The Casselman River is a 56. 5-mile-long tributary of the Youghiogheny River in western Maryland and Pennsylvania in the United States. The two branches flow northward combining just southwest of Grantsville, the river has been used for transportation across the Allegheny Mountains, between the cities of Baltimore and Washington, D. C. in the east and Pittsburgh in the west. Two railroads followed the Casselman River from Meyersdale, Pennsylvania to Confluence, first is the B&O Railroad, running between Baltimore and Pittsburgh, which was completed in 1827, and is currently owned by CSX. Second is the Western Maryland Railway, which ran from Cumberland, Maryland to Connellsville, although the Western Maryland was abandoned in the 1980s, the right-of-way has been converted into the Great Allegheny Passage, a rail trail bicycle and hiking path. List of rivers of Maryland List of rivers of Pennsylvania Kayaker View of River U. S. Geological Survey, PA stream gaging stations
Severn River (Maryland)
The Severn River is a tidal estuary 14 miles long in Anne Arundel County in the U. S. state of Maryland, south of the Magothy River and north of the South River. The Severn has an area of 81 square miles, or 69 square miles of land. Thus, its watershed area is 15% water. Its source is the beginning of the non-tidal nine-mile long Severn Run in northwestern Anne Arundel County in Severn, the river enters the Chesapeake Bay near the major port city of Annapolis, the capital of Maryland. Several tributary creeks drain highly developed areas, including Weems Creek and its nontidal portion Cowhide Branch, which drain most of the Annapolis Mall, the Severn River is crossed by two bridges. One, known as the Severn River Bridge or Pearl Harbor Memorial Bridge, the other carries MD450, and is now officially named the US Naval Academy Bridge because its south end traverses the academy. The latter bridge was built as a drawbridge in the late 1920s, a former railroad trestle between the two current bridges, built in about 1887 for the Annapolis and Baltimore Short Line Railroad, was removed post-1968 when it was declared unsafe.
If a tributary has sub-tributaries below, they are listed after the & and it faded away after the 1680s when Annapolis came into favor and, in 1694, became Marylands capital. NOAA Chart of Severn River Severn River history from Anne Arundel County web site A. T. Davison, gems of the Severn Available from Scenic Rivers Land Trust, http, //www. srlt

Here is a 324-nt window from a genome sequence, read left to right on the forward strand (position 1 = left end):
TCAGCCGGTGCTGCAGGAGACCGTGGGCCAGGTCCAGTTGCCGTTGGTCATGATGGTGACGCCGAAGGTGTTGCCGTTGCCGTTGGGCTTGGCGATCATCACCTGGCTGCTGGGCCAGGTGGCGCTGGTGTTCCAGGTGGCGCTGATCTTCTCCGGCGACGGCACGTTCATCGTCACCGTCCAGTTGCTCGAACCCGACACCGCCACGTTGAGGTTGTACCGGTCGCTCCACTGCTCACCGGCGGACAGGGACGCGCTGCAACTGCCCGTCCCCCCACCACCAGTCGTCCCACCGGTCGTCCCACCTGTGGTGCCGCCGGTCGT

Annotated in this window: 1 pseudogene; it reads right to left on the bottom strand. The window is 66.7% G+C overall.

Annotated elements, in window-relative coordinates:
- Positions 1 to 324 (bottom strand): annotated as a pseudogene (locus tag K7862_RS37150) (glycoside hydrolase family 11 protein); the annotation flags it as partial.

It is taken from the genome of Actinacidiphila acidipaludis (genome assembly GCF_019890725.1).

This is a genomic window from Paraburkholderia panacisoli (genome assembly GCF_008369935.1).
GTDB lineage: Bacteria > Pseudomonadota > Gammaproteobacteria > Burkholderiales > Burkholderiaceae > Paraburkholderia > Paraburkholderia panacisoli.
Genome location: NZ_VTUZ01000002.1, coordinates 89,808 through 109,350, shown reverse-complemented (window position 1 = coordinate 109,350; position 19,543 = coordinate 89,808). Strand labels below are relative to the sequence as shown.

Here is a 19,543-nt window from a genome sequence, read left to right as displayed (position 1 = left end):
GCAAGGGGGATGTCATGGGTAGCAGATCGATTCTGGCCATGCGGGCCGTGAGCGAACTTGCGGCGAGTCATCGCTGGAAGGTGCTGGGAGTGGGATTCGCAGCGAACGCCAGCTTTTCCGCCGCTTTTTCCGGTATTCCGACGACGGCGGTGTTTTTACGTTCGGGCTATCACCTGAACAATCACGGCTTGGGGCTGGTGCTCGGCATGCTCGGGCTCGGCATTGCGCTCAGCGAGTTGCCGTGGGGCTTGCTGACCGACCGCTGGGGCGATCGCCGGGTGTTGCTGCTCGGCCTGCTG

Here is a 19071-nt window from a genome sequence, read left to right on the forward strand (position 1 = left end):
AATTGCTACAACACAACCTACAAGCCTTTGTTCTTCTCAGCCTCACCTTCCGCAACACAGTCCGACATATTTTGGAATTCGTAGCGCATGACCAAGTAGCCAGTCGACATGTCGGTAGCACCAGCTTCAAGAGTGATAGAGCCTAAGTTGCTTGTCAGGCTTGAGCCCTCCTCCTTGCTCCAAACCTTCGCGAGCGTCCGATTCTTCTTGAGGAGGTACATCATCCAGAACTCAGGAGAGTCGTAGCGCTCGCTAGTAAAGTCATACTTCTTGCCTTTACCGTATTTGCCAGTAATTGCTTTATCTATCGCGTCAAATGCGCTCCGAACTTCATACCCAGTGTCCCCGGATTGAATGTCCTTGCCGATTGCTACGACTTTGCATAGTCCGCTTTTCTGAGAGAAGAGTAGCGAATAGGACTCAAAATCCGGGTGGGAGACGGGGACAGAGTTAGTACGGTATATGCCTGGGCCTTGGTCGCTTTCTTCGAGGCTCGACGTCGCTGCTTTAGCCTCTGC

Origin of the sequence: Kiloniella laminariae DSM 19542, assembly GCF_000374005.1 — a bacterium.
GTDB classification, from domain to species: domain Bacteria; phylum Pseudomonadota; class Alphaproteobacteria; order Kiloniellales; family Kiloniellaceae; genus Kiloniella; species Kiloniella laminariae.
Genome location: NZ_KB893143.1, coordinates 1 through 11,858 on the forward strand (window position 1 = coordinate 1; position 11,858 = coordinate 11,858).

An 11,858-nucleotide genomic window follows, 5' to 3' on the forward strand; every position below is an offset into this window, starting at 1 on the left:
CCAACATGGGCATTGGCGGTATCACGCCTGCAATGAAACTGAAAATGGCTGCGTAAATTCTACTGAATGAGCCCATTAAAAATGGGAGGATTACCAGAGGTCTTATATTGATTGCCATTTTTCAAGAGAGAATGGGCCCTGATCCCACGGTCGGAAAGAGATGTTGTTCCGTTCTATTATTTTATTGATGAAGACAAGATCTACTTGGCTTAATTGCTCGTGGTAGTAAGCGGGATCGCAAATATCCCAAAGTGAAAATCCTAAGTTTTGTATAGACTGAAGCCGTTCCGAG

Sinepuxent Bay is an inland waterway which connects Chincoteague Bay to Isle of Wight Bay, and is connected to the Atlantic Ocean via the Ocean City Inlet. It separates Sinepuxent Neck, in Worcester County, Maryland from Assateague Island, islands in the Sinepuxent Bay include Horn Island and Skimmer Island. It is crossed by the Harry W. Kelley Memorial Bridge on U. S. Route 50, the bay is the location of the islands that compose the Sinepuxent Bay Wildlife Management Area. Sinepuxent was a community on the mainland about a half mile north of the Verrazano Bridge. The current inlet, known as Ocean City Inlet, was cut by the great 1933 Chesapeake–Potomac hurricane, the new inlet was stabilized by rock jetties constructed by the United States Army Corps of Engineers, with work commencing in October 1933
The Miles River is a 12. 9-mile-long tidal river in Talbot County, in the U. S. state of Maryland. It is a tributary of the Eastern Bay and is part of the Chesapeake Bay watershed. Miles River was originally called the St. Miles River, it derives its name from Saint Michael and its watershed area is 54 square miles, of which 12 square miles is open water, so it is 22% water. The predominant land use is agricultural with 22 square miles, or 52% of the land area, Chesapeake Bay Program Watershed Profile, Miles River
The Anacostia River /ænəˈkɒstiə/ is a river in the Mid Atlantic region of the United States. It flows from Prince Georges County in Maryland into Washington, D. C. where it joins with the Washington Channel to empty into the Potomac River at Buzzard Point and it is approximately 8.7 miles long. The name Anacostia derives from the early history as Nacotchtank. Heavy pollution in the Anacostia and weak investment and development along its banks have led to it becoming what many have called D. C. s forgotten river, in recent years, private organizations, local businesses, and the D. C. Maryland and federal governments have made joint efforts to reduce its pollution levels in order to protect the ecologically valuable Anacostia watershed, the mainstem of the Anacostia is formed by the confluence of the Northwest Branch and the Northeast Branch just north of Bladensburg, Maryland. Tributaries of these sources include Sligo Creek, Paint Branch, Little Paint Branch, Indian Creek, Upper Beaverdam Creek, Dueling Branch, tributaries of the mainstem Anacostia include Watts Branch, Lower Beaverdam Creek and Hickory Run.
The watershed of the river roughly covers 176 sq mi in eastern Montgomery County and northern Prince Georges County, as well as parts of Washington, on earlier maps, the river was known as the Eastern Branch of the Potomac River until it received its current, official name. The Washington City Canal operated from 1815 until the mid-1850s, initially connecting the Anacostia to Tiber Creek and the Potomac River, the city canal fell into disuse in the late 19th century, and the city government covered over or filled in various sections. One of the biggest problems facing the Anacostia River is raw sewage that enters the river, the sewage creates a public health threat because of fecal coliform bacteria and other pathogens, it impairs water quality and can create hypoxic conditions that lead to large fish kills. The Anacostia Watershed Society sued the Washington, D. C, water and Sewer Authority in 1999 for allowing more than 2,000,000,000 US gallons of combined sewage and urban runoff to flow into the river via its antiquated combined sewer overflow system.